The sawing apparatus mainly consists of known devices. The core is rotated by a roller provided with a drive and leaning against the core. The core rests on two parallel rows of rollers 15. Operation is started by first moving the core in the direction of the longitudinal axis through a distance corresponding to the required cutting length and then rotating the core (1) about its longitudinal axis and driving the rotating saw blade through the surface of the core.

In the apparatus of the invention, the distance of longitudinal movement of the core is preferably measured using a band-type measuring element which does not require the use of rotating power transmission.

Instead of using mechanical limits, the core is gripped at its end, inside the core, by a gripping element 14, which then moves the core in the lengthwise direction. The length of the distance of movement of the gripping element is measured by means of a measuring element.

The wear of the blade is either measured or estimated according to exploitation time. The effect of wear is compensated by correcting the determination of positioning. The measuring and positioning elements/system are in themselves known from CNC machine tools and industrial robots. Likewise, the compensation of blade wear is known from adaptive machine tool control systems.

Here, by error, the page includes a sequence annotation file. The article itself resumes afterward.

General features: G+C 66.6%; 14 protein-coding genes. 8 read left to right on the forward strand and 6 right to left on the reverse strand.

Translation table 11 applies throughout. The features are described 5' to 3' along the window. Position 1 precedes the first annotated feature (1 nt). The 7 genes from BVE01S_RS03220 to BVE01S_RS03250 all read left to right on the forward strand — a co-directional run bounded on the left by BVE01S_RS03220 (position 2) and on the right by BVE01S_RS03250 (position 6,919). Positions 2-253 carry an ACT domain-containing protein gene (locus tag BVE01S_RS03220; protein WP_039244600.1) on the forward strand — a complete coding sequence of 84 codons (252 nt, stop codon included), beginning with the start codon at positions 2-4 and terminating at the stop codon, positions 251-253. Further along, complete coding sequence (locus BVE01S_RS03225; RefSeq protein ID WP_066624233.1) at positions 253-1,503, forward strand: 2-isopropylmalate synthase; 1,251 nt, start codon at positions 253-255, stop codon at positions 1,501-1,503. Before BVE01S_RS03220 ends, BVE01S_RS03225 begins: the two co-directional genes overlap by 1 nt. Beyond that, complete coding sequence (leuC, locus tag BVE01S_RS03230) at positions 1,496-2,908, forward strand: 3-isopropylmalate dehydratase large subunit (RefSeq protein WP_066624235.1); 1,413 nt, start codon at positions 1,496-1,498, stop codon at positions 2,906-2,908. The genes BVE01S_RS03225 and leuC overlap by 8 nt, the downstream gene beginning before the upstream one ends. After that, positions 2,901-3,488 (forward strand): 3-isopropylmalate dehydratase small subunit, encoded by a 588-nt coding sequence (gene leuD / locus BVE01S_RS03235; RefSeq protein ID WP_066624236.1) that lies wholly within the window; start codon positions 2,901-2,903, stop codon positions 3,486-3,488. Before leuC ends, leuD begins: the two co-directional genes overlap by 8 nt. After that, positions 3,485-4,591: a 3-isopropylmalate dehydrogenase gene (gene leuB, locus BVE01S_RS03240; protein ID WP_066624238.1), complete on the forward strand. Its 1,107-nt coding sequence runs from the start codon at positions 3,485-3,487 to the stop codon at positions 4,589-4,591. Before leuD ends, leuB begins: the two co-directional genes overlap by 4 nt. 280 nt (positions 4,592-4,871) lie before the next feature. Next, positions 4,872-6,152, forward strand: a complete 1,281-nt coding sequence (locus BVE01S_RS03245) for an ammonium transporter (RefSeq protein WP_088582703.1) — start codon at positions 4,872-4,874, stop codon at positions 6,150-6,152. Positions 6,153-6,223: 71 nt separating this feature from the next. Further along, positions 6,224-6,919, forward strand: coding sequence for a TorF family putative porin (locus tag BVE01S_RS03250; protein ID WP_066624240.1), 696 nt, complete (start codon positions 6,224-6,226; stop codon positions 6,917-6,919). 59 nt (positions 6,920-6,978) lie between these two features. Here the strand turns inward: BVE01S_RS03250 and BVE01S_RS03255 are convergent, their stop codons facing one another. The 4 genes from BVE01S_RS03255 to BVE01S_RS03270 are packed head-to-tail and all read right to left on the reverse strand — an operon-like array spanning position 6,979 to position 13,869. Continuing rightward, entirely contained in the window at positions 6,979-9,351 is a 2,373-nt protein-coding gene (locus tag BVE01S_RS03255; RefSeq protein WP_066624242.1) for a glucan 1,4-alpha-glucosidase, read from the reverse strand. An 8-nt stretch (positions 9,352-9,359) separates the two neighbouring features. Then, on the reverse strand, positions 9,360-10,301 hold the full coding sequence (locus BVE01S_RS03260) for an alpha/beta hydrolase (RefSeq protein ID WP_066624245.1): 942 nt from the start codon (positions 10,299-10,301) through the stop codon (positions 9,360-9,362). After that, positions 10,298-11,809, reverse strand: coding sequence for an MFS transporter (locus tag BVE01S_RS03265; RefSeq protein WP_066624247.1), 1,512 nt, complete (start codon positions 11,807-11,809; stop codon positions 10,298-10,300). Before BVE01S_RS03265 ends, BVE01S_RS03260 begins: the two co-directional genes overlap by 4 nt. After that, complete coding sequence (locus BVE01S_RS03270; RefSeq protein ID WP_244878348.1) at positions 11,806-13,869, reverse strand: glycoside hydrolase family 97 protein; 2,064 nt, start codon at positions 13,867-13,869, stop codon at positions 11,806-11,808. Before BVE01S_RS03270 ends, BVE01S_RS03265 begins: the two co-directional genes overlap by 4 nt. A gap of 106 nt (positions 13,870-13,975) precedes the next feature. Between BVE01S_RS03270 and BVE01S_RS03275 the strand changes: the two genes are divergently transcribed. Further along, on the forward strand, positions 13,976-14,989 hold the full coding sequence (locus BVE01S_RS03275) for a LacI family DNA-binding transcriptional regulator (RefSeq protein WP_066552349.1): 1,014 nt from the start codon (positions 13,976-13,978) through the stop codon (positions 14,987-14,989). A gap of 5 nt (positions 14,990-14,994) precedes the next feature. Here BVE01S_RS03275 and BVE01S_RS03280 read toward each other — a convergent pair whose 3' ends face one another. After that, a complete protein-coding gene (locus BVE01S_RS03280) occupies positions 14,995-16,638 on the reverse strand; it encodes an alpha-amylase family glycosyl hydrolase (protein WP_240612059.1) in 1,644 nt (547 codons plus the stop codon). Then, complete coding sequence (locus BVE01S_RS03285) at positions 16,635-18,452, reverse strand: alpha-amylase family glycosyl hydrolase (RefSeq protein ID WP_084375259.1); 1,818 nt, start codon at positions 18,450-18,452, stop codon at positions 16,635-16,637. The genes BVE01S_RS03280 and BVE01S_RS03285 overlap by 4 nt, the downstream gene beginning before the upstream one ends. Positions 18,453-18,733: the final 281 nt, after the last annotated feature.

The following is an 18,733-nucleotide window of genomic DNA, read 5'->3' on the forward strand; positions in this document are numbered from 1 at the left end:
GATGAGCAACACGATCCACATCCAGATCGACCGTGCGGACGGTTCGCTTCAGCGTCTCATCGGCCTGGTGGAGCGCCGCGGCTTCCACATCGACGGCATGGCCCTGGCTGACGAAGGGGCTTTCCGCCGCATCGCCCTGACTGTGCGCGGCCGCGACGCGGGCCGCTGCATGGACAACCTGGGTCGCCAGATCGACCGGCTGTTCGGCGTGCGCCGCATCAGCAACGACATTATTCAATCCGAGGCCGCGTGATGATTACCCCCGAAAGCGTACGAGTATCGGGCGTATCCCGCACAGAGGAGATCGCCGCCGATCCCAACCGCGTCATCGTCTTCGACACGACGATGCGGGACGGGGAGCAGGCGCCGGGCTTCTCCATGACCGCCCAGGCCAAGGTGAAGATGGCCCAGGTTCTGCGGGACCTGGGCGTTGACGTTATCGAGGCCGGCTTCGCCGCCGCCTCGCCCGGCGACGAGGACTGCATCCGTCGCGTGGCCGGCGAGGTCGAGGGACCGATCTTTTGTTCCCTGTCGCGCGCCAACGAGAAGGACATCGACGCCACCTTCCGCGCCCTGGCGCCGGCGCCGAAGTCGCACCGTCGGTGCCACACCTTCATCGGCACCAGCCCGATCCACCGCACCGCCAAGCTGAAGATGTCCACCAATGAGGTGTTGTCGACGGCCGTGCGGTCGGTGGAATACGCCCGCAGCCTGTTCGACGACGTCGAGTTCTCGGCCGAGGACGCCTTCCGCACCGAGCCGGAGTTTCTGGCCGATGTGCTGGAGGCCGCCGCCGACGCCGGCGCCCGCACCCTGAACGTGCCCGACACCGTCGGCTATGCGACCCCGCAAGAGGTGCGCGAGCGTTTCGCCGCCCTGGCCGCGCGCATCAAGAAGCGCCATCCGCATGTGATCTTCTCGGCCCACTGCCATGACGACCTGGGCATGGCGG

The details of the invention may vary in the scope of the following claims.

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Non-Patent Citations
Reference
1English Translation of Letter of Opposition of Core Link AG.
2Finnish Patent F1119419.
Classifications
U.S. Classification82/1.11, 82/47
International ClassificationB23D45/12, B23B3/00, B27D, B23D, B26D, B23B1/00
Cooperative ClassificationB23D45/124, Y10T82/16016, Y10T82/10, Y10T82/16147
European ClassificationB23D45/12C
Legal Events
DateCodeEventDescription
Jan 23, 2014FPAYFee payment
Year of fee payment: 4
Apr 7, 2008ASAssignment
Owner name: RAUMASTER PAPER OY, FINLAND
Free format text: ASSIGNMENT OF ASSIGNORS INTEREST;ASSIGNOR:MAKI-KORTE, TOMI;REEL/FRAME:020788/0919
Effective date: 20070901